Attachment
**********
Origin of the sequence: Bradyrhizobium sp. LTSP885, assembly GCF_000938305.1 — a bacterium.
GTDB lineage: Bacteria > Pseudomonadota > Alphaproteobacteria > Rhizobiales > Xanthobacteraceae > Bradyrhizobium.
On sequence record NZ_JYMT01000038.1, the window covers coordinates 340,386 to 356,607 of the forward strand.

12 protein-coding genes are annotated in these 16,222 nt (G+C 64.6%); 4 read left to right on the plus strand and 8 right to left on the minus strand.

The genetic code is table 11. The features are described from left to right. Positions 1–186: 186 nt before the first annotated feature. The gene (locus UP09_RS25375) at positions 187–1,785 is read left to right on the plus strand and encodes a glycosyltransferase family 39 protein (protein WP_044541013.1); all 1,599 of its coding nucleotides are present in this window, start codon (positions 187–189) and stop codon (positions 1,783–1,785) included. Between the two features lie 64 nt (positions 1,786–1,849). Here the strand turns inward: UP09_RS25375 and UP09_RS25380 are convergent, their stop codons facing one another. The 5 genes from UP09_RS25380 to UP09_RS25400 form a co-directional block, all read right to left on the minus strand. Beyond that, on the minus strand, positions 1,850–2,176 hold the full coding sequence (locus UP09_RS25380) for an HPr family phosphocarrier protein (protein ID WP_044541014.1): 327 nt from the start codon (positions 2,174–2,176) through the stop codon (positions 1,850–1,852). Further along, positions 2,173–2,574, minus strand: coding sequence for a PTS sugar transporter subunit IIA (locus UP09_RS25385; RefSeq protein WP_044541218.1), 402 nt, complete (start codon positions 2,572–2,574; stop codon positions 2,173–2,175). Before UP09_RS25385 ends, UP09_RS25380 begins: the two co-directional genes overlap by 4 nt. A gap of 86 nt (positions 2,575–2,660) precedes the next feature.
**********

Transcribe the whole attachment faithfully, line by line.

Origin of the sequence: Bradyrhizobium sp. LTSP885, assembly GCF_000938305.1 — a bacterium.
GTDB lineage: Bacteria > Pseudomonadota > Alphaproteobacteria > Rhizobiales > Xanthobacteraceae > Bradyrhizobium.
On sequence record NZ_JYMT01000038.1, the window covers coordinates 340,386 to 356,607 of the forward strand.

12 protein-coding genes are annotated in these 16,222 nt (G+C 64.6%); 4 read left to right on the plus strand and 8 right to left on the minus strand.

The genetic code is table 11. The features are described from left to right. Positions 1–186: 186 nt before the first annotated feature. The gene (locus UP09_RS25375) at positions 187–1,785 is read left to right on the plus strand and encodes a glycosyltransferase family 39 protein (protein WP_044541013.1); all 1,599 of its coding nucleotides are present in this window, start codon (positions 187–189) and stop codon (positions 1,783–1,785) included. Between the two features lie 64 nt (positions 1,786–1,849). Here the strand turns inward: UP09_RS25375 and UP09_RS25380 are convergent, their stop codons facing one another. The 5 genes from UP09_RS25380 to UP09_RS25400 form a co-directional block, all read right to left on the minus strand. Beyond that, on the minus strand, positions 1,850–2,176 hold the full coding sequence (locus UP09_RS25380) for an HPr family phosphocarrier protein (protein ID WP_044541014.1): 327 nt from the start codon (positions 2,174–2,176) through the stop codon (positions 1,850–1,852). Further along, positions 2,173–2,574, minus strand: coding sequence for a PTS sugar transporter subunit IIA (locus UP09_RS25385; RefSeq protein WP_044541218.1), 402 nt, complete (start codon positions 2,572–2,574; stop codon positions 2,173–2,175). Before UP09_RS25385 ends, UP09_RS25380 begins: the two co-directional genes overlap by 4 nt. A gap of 86 nt (positions 2,575–2,660) precedes the next feature.